A weed by any other name…
Weeds are plants that grow where they are not wanted. With the exception of certain plants such as poison ivy, ragweed and invasive exotic plants like Japanese knotweed and giant hogweed, these plants are not “bad” in themselves.
In fact, clover, once considered a weed, should be incorporated into the lawn. Thanks to its association with nitrogen-fixing bacteria, it helps enrich the soil. It is also more resistant to drought and is less affected by insect pests.
A number of weeds are actually edible (dandelions, strawberries, clovers, common purslane, etc.).
Think prevention first
The best way to keep weeds out is to ensure that your lawn and other plants benefit from the right growing conditions and proper care.
In the lawn
Thus, to obtain a healthy lawn with grass that can compete effectively with weeds, just follow these golden rules:
- Mow the lawn to 7.5 cm (3 inches) in the summer, and leave the grass clippings where they fall, watering deeply as needed
- Aerate compacted soil
- Feed the lawn with compost
- Apply lime if necessary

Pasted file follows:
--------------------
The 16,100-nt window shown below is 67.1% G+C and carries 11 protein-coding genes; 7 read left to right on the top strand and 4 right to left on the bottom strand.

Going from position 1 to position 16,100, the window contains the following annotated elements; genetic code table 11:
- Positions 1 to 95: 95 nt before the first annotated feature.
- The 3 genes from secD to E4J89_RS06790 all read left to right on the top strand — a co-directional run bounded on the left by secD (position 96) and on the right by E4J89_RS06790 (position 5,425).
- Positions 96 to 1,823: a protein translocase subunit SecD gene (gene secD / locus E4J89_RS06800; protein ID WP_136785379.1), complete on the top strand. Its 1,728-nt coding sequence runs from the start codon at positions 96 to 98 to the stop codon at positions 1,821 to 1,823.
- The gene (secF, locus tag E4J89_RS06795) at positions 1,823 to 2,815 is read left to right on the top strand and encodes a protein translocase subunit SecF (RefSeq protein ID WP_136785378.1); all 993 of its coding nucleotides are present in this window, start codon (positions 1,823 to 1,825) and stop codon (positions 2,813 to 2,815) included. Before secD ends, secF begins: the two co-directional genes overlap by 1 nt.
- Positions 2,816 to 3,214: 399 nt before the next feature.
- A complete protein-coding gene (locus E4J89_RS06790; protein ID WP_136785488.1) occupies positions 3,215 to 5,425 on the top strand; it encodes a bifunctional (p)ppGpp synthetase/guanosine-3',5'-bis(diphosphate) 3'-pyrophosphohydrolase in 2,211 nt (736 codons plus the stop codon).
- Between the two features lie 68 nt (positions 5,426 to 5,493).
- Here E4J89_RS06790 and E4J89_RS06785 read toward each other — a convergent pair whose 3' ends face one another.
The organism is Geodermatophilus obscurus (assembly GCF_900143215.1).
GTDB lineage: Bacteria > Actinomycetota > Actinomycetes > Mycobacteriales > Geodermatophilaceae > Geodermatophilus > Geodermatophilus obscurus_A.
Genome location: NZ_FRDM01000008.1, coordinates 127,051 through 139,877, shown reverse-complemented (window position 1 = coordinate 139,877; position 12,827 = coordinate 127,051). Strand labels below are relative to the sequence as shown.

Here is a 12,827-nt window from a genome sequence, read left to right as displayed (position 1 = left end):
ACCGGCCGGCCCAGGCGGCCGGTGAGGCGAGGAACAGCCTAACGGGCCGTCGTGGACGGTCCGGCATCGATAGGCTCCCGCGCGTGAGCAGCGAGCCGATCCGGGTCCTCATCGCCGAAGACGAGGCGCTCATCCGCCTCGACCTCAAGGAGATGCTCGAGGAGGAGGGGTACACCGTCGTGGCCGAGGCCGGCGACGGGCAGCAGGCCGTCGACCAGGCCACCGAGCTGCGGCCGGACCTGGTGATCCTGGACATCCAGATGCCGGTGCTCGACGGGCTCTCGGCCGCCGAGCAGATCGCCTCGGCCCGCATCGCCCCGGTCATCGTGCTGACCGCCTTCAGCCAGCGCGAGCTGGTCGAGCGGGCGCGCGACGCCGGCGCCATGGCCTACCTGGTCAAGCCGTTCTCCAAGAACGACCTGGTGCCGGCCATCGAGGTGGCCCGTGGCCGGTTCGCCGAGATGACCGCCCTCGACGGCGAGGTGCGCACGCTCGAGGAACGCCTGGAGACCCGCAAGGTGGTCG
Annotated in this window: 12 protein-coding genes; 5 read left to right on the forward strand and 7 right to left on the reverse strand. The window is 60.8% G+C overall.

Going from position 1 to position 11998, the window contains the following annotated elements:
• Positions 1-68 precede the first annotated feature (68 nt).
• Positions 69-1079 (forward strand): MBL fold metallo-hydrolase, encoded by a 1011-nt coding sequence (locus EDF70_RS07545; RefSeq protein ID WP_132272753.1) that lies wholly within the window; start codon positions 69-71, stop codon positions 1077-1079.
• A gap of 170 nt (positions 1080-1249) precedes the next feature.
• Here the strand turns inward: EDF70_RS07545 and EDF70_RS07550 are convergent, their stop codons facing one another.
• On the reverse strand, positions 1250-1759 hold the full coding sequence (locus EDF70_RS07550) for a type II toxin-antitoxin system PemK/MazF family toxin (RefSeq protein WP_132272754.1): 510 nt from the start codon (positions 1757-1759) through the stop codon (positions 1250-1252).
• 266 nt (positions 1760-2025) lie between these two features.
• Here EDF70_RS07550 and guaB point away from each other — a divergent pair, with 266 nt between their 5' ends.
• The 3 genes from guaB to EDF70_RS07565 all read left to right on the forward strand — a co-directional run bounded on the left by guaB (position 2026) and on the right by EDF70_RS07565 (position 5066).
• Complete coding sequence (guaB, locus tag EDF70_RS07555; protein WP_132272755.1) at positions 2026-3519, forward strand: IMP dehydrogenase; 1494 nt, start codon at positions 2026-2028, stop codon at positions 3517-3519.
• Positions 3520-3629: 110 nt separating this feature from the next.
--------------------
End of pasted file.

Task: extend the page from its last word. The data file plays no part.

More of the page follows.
- Fertilize in moderation with 100% natural products
- Reseed bare patches.
In the borders and vegetable garden
Organic mulch (chopped dead leaves, ramial chipped wood, buckwheat hulls, etc.) effectively prevent undesirable plants in the flower beds and vegetable garden and keep the soil moist.
Mulch is not necessary in landscapes where plants’ foliage completely covers the ground, as the shadow cast by the organic canopy will prevent the germination of most weed seeds. In this case, auto-composting by letting dead leaves, twigs and wilted flowers decompose into the soil is relevant. They will form a feeder layer for the soil’s plants and micro-organisms.
If your site isn’t suited to growing a lawn or certain other plants, choose plants that are better adapted to your conditions (ground covers, shade plants, etc.) or use inert materials (paver, gravel, etc.) in some parts of your garden.